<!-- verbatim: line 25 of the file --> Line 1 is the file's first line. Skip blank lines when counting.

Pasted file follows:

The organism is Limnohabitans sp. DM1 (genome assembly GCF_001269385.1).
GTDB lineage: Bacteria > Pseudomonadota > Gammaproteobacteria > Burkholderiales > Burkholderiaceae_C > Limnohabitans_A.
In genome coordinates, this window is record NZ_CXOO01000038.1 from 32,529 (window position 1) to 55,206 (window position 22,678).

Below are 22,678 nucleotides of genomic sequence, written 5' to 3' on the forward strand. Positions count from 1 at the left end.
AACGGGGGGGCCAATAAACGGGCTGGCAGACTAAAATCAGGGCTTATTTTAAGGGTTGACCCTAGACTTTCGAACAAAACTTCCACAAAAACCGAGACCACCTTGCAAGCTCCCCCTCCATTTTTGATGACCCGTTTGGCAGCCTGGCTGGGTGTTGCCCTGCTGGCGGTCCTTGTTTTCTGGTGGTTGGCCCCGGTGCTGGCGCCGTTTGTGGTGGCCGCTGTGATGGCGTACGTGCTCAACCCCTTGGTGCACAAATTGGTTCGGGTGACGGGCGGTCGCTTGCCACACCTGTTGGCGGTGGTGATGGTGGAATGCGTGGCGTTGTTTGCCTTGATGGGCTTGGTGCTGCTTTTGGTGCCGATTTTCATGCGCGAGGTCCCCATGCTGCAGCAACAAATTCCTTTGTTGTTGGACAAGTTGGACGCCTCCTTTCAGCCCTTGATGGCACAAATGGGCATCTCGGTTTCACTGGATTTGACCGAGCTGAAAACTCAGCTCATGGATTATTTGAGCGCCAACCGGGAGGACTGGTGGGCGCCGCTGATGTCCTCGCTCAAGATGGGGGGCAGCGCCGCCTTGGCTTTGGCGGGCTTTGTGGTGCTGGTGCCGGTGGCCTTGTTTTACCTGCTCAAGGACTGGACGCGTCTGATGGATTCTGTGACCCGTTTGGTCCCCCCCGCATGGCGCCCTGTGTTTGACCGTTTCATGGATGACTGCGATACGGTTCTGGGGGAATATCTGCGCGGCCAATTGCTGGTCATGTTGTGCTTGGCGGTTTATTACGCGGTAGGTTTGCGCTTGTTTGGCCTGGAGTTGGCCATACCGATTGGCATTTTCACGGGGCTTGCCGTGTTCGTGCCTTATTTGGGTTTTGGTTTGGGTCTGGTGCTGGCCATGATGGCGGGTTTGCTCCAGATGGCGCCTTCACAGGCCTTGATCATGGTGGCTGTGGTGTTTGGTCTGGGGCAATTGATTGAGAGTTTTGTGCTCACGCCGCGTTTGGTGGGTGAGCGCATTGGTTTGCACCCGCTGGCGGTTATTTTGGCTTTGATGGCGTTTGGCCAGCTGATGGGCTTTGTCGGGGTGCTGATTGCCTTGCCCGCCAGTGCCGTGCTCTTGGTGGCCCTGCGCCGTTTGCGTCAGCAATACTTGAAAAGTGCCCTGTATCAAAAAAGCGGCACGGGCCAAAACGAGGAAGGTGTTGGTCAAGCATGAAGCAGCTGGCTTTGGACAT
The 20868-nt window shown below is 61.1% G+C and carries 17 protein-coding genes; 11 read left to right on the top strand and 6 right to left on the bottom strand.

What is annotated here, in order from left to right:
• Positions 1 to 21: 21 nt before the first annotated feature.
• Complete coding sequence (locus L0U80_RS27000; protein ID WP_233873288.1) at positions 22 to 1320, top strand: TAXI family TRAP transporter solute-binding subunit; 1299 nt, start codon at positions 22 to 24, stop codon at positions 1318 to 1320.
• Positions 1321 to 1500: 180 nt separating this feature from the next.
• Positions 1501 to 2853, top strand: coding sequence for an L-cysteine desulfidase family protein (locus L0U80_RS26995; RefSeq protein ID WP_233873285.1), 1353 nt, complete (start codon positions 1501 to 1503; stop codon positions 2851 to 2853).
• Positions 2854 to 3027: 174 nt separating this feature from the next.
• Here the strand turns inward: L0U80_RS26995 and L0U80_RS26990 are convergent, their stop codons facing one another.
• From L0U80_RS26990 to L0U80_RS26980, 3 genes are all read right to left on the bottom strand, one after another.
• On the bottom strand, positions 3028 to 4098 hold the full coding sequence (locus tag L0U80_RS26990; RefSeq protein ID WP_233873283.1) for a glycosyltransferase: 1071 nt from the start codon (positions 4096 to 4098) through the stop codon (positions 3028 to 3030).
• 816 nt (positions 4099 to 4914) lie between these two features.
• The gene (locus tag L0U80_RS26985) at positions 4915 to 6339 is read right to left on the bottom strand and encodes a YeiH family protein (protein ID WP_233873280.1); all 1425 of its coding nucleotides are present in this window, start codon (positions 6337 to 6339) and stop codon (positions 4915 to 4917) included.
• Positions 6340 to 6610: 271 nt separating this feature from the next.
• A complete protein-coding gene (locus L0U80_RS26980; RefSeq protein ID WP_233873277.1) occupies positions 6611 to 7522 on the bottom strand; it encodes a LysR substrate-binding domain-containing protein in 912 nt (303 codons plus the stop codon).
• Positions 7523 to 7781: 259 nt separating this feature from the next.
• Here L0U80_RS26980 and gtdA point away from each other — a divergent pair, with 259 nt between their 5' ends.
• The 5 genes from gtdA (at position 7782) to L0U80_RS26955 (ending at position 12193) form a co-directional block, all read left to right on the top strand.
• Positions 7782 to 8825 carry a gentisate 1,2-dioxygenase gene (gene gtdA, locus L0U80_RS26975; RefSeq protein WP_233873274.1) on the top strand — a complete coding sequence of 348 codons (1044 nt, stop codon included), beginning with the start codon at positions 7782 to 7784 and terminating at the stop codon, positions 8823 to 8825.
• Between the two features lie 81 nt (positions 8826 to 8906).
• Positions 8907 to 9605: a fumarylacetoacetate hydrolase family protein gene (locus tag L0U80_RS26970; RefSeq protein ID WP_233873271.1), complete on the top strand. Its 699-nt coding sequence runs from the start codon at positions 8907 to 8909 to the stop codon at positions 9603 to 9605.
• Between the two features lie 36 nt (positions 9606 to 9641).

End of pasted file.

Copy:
• Positions 8907 to 9605: a fumarylacetoacetate hydrolase family protein gene (locus tag L0U80_RS26970; RefSeq protein ID WP_233873271.1), complete on the top strand. Its 699-nt coding sequence runs from the start codon at positions 8907 to 8909 to the stop codon at positions 9603 to 9605.